Please don't take this post as my boasting. It is far from that. I am as failed as they come, but humble and smart enough to admit it. What I am seeking to do in my own life is to have a greater awareness and sensitivity of those needs surrounding me in every day life and not to be passive about them. To stop and take the time to do something, whatever that may be, for someone in need, where I am able. If we all tried to do so, to be more sensitive to what is going on around us and actually care enough to intervene, when and were we are able, what a difference we could make for humanity. I pray I don't miss out on the opportunities I feel the Lord presents me with to make a difference in that fashion.

This is a great song by Brandon Heath, one of my current favorites, that really is at the heart of how I feel about myself and what prompted this post. I don't want to "keep missing". I pray you'll take the time to click on the link below to watch and listen.


Mike Fox said...

Rick - What an amazing gesture for someone less fortunate. I'm sure Jesse appreciated the food and the extra cash - and I hope that he put the money to good use. You have a very kind heart and inspire all of your readers to do more good deeds!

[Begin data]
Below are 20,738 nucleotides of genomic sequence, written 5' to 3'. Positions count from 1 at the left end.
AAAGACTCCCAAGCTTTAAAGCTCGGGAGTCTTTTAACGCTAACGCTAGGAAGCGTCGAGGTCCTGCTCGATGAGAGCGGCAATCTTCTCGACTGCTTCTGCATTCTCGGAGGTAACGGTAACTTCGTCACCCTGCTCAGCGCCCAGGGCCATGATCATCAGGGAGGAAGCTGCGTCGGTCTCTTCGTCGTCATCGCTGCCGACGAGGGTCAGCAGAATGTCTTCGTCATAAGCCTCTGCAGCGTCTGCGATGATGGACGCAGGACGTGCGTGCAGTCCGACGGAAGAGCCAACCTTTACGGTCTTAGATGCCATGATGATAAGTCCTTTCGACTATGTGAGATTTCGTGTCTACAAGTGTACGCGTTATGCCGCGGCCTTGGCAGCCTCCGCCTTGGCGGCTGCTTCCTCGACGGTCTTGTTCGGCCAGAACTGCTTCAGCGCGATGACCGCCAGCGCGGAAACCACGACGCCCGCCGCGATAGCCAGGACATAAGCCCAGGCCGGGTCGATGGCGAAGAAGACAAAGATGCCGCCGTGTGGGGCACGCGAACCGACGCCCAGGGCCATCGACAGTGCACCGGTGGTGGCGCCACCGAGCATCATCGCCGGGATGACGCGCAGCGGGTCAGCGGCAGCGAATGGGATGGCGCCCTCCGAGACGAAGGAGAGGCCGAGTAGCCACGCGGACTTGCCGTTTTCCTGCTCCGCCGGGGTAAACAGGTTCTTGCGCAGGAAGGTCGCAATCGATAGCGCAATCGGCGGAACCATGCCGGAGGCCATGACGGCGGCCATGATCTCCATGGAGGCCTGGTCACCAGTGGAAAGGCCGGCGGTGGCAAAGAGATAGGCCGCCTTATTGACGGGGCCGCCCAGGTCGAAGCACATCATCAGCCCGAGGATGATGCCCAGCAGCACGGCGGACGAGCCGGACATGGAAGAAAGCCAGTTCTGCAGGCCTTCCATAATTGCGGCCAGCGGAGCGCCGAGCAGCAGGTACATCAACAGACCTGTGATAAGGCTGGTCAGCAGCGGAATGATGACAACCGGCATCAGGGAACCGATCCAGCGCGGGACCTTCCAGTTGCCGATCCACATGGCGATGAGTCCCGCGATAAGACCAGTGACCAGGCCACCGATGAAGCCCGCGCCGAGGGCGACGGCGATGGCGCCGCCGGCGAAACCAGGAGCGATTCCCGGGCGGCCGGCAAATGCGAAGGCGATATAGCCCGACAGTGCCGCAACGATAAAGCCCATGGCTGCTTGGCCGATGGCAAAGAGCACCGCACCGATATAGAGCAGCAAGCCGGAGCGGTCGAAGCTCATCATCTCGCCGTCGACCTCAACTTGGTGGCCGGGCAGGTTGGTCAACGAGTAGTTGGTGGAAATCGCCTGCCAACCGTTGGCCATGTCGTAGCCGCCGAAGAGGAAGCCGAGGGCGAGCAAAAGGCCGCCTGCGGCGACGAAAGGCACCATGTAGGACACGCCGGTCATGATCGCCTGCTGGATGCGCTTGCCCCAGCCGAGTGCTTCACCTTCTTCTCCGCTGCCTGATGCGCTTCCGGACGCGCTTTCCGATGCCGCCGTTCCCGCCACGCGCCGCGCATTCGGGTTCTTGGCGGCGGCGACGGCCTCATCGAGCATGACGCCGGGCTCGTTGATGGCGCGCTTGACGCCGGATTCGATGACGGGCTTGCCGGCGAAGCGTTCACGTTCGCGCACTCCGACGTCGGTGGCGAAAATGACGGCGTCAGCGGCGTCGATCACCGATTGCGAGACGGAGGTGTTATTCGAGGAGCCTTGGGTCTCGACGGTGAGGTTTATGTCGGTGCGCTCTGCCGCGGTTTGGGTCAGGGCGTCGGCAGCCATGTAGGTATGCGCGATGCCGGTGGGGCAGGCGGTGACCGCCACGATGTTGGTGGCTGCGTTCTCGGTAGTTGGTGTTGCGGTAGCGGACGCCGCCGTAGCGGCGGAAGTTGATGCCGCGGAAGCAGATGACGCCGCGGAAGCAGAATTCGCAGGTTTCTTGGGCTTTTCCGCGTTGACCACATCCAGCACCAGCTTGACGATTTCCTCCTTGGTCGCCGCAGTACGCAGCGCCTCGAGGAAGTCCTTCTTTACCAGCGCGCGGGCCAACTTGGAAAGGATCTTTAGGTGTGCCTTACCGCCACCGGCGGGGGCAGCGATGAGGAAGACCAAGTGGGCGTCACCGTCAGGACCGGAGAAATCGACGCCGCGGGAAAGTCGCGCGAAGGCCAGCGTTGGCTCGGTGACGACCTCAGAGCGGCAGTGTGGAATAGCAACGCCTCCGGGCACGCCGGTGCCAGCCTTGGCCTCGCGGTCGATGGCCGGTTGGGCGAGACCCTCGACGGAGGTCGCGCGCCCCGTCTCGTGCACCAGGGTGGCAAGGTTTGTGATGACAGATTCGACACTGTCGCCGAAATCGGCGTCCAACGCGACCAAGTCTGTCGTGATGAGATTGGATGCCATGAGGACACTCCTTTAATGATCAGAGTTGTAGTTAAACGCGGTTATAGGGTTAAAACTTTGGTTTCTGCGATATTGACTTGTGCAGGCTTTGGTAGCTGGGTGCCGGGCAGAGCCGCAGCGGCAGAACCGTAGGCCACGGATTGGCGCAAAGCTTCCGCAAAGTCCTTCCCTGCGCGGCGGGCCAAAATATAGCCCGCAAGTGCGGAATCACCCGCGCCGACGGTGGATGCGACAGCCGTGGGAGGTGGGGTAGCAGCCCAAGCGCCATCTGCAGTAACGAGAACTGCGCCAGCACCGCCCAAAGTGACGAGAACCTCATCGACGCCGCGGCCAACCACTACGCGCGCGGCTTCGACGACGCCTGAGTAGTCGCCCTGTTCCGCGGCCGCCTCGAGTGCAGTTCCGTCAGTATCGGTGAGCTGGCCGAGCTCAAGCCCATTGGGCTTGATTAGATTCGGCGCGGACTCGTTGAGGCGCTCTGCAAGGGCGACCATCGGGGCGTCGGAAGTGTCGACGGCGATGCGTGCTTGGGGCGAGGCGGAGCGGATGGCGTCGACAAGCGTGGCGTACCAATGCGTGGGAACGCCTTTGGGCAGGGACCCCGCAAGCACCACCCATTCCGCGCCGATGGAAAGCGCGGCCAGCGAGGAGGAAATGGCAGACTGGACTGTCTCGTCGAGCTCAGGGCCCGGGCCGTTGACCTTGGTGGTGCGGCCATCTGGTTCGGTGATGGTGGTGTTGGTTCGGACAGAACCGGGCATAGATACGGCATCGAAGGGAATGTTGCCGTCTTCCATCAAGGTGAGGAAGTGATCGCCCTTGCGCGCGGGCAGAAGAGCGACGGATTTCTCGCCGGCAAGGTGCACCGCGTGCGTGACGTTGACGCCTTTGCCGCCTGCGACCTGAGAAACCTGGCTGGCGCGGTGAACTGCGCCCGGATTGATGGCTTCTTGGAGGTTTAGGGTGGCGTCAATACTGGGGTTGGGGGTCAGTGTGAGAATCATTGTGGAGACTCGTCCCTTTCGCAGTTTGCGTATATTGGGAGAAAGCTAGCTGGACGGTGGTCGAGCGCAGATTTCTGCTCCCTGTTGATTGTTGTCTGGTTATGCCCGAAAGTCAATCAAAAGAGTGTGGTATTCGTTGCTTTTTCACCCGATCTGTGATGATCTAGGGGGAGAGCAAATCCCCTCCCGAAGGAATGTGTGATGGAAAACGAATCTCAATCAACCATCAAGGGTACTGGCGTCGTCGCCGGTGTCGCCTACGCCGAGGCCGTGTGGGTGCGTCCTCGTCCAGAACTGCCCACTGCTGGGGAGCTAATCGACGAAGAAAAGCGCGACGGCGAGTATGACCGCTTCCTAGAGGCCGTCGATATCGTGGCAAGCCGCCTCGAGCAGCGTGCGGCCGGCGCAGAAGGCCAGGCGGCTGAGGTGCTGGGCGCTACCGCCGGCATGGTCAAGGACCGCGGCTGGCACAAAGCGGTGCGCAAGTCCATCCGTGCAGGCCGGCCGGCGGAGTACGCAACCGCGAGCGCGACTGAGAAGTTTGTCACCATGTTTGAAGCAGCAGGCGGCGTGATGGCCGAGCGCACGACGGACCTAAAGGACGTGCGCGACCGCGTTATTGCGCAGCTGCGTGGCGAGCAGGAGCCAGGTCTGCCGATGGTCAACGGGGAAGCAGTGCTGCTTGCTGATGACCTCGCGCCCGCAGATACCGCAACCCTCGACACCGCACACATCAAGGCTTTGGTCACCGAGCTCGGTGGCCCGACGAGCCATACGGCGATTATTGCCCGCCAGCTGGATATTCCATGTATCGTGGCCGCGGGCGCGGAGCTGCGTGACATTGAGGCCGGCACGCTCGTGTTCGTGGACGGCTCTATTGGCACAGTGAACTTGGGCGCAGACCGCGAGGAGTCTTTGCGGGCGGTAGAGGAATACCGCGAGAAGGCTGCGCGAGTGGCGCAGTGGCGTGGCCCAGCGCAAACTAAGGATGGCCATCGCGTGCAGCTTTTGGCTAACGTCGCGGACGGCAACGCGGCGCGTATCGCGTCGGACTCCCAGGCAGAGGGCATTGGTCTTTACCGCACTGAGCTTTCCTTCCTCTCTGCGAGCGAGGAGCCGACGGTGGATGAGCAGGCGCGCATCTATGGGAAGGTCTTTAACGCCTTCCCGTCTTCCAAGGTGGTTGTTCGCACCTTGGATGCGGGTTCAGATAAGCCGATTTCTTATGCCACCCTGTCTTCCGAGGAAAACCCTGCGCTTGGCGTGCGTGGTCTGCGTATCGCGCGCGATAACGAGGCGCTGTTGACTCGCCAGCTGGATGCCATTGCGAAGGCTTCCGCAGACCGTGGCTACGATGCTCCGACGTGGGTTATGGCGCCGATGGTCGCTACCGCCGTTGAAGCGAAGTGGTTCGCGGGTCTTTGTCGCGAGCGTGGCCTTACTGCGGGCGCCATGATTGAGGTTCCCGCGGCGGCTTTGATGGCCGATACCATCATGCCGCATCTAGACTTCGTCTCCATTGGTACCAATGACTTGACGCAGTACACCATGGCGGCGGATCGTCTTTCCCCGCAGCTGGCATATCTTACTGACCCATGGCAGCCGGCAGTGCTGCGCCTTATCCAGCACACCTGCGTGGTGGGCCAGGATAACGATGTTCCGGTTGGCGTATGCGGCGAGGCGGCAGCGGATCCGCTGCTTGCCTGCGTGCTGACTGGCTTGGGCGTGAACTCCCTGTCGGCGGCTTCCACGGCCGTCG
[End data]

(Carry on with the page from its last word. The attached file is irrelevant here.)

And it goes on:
Anonymous said...

OK, so you made me cry again!
Love you, GG

Rick said...

Sorry Mom. It was not my intention to either boast, convict anyone, nor make anyone sad. Simply, to help us all be more sensitive to acting on someone else's behalf, for the sole purpose of their betterment, where and when we have opportunity.

Anonymous said...


Thanks for sharing. This has caused me to examine my own heart when it comes to "the least of these"


Anonymous said...

Hey Rick, you do not know me, but I was googling for the "Get Luckey 5k run in Toledo, OH" and your blog came up and for some reason I started reading some posts and well, this one is the one that I read fully. I was inspired and I realized by your post that well, I assume that you are a christian, but maybe not. Anyways, keep seeking Jesus and keeping your eyes open to ways you can be Jesus to others. Are you running the 5K in Toledo this Saturday then? My name is Jessica and I am from OH. If you want to get back to this post email me at -